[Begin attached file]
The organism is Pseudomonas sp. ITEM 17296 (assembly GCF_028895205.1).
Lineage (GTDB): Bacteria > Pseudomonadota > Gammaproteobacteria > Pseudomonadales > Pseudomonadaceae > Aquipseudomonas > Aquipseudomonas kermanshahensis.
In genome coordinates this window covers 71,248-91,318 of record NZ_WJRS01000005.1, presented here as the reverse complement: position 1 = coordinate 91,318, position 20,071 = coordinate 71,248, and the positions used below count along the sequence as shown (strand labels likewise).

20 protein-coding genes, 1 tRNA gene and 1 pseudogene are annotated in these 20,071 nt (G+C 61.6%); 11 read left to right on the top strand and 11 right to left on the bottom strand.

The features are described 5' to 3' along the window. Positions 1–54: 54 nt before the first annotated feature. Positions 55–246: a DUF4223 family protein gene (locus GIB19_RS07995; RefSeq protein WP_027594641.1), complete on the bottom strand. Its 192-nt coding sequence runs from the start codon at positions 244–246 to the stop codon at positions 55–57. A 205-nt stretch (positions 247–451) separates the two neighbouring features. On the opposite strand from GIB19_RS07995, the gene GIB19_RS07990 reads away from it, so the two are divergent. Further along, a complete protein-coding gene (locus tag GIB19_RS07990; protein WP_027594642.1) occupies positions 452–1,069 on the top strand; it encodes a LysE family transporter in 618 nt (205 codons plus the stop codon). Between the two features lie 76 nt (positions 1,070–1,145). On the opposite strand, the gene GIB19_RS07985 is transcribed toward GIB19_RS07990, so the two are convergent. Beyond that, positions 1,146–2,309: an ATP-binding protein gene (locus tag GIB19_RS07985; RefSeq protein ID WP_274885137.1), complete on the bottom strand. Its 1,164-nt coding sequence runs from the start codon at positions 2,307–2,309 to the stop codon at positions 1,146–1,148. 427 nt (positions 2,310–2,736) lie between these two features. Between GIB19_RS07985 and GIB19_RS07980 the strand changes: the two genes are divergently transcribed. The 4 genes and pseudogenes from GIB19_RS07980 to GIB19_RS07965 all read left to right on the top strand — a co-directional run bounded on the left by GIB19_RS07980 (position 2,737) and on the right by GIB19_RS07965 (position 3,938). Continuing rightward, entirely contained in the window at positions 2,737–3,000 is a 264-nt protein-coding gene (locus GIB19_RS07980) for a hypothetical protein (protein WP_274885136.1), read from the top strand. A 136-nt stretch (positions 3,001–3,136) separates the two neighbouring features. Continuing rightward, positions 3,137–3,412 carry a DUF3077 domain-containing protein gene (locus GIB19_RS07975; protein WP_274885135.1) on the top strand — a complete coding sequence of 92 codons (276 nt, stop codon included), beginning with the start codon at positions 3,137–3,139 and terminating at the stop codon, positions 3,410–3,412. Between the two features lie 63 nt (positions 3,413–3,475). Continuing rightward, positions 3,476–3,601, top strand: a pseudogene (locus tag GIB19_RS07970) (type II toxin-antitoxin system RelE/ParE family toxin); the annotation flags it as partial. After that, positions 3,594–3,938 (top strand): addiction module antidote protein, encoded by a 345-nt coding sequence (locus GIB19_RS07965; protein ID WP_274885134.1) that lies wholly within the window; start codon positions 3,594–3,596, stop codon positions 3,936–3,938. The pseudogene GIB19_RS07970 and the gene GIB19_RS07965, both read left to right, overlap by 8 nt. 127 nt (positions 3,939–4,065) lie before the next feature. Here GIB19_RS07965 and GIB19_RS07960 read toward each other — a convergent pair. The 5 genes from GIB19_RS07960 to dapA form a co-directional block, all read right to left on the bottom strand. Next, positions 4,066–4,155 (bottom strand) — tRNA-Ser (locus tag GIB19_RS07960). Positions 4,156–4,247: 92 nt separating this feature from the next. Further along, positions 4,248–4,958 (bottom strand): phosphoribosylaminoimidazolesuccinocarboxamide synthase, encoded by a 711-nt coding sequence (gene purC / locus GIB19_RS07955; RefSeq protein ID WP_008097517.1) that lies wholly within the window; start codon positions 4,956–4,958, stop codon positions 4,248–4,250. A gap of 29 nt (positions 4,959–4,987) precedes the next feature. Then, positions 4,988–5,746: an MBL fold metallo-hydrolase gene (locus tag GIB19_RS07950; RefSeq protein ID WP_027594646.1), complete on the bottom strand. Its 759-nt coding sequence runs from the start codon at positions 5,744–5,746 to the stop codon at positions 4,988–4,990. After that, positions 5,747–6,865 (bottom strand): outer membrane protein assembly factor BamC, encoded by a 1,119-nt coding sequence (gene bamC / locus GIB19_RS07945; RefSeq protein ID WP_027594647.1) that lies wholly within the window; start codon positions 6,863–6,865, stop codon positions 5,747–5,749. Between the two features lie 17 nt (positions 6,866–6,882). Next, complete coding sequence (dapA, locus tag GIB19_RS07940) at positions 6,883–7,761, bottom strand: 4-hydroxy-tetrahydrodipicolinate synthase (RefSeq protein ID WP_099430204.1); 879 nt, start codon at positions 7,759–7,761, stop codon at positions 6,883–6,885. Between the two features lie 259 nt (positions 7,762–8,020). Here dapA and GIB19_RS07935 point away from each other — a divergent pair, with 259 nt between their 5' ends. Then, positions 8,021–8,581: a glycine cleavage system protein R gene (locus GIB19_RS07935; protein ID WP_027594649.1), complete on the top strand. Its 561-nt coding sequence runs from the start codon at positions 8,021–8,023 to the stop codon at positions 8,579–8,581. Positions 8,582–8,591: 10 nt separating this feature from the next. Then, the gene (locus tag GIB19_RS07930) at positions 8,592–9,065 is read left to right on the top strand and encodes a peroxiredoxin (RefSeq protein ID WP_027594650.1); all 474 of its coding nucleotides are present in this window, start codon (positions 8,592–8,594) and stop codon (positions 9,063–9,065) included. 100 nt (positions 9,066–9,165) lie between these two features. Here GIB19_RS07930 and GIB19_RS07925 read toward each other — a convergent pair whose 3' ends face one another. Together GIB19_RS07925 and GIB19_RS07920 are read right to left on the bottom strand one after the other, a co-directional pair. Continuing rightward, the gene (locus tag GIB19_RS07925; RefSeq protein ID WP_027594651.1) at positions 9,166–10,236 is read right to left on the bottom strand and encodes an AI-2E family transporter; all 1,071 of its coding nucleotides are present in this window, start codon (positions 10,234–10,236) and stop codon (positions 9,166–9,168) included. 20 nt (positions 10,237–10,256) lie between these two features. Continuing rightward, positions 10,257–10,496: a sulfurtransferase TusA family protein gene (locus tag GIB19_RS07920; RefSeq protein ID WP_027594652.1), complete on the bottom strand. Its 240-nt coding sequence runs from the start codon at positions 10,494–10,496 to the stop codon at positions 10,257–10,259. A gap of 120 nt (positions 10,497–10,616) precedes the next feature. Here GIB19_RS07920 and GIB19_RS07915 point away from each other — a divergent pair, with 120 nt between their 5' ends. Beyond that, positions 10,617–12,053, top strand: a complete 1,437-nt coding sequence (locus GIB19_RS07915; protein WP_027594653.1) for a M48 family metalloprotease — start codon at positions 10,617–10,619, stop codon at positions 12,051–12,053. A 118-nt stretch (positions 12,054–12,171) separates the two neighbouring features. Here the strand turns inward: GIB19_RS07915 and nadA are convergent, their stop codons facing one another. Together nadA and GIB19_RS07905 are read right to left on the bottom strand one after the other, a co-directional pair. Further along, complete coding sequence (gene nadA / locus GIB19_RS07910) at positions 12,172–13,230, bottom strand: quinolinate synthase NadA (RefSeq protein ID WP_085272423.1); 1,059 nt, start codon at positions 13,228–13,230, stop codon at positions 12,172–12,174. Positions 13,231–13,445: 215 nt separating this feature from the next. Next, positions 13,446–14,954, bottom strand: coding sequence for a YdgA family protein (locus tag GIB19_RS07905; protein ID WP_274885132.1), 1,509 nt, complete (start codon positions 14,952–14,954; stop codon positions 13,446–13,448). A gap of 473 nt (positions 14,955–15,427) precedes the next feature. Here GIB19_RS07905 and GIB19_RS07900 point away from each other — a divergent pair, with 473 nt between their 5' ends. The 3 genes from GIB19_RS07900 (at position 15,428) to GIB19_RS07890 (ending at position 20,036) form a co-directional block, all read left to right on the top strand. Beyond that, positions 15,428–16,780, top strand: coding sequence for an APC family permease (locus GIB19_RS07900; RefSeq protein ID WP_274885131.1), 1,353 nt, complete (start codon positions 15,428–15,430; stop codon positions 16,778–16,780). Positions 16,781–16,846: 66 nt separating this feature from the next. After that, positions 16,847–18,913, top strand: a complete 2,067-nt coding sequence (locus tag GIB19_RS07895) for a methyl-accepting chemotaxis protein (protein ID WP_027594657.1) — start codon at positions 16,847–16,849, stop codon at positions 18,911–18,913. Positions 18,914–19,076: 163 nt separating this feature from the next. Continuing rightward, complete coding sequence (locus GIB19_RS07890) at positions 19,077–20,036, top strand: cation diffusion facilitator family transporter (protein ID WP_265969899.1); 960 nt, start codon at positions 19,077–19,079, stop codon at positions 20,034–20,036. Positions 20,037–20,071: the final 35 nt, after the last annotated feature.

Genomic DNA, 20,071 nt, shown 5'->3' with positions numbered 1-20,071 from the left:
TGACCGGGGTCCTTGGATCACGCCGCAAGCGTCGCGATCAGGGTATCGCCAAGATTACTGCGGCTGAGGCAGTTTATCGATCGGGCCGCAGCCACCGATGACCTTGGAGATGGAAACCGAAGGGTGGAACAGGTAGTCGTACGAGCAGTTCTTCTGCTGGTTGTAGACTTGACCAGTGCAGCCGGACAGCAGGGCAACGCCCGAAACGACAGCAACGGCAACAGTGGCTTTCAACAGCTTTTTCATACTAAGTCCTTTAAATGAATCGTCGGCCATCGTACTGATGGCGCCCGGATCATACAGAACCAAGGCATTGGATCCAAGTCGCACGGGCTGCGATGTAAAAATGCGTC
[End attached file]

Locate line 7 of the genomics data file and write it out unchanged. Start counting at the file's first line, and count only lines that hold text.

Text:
TGACCGGGGTCCTTGGATCACGCCGCAAGCGTCGCGATCAGGGTATCGCCAAGATTACTGCGGCTGAGGCAGTTTATCGATCGGGCCGCAGCCACCGATGACCTTGGAGATGGAAACCGAAGGGTGGAACAGGTAGTCGTACGAGCAGTTCTTCTGCTGGTTGTAGACTTGACCAGTGCAGCCGGACAGCAGGGCAACGCCCGAAACGACAGCAACGGCAACAGTGGCTTTCAACAGCTTTTTCATACTAAGTCCTTTAAATGAATCGTCGGCCATCGTACTGATGGCGCCCGGATCATACAGAACCAAGGCATTGGATCCAAGTCGCACGGGCTGCGATGTAAAAATGCGTC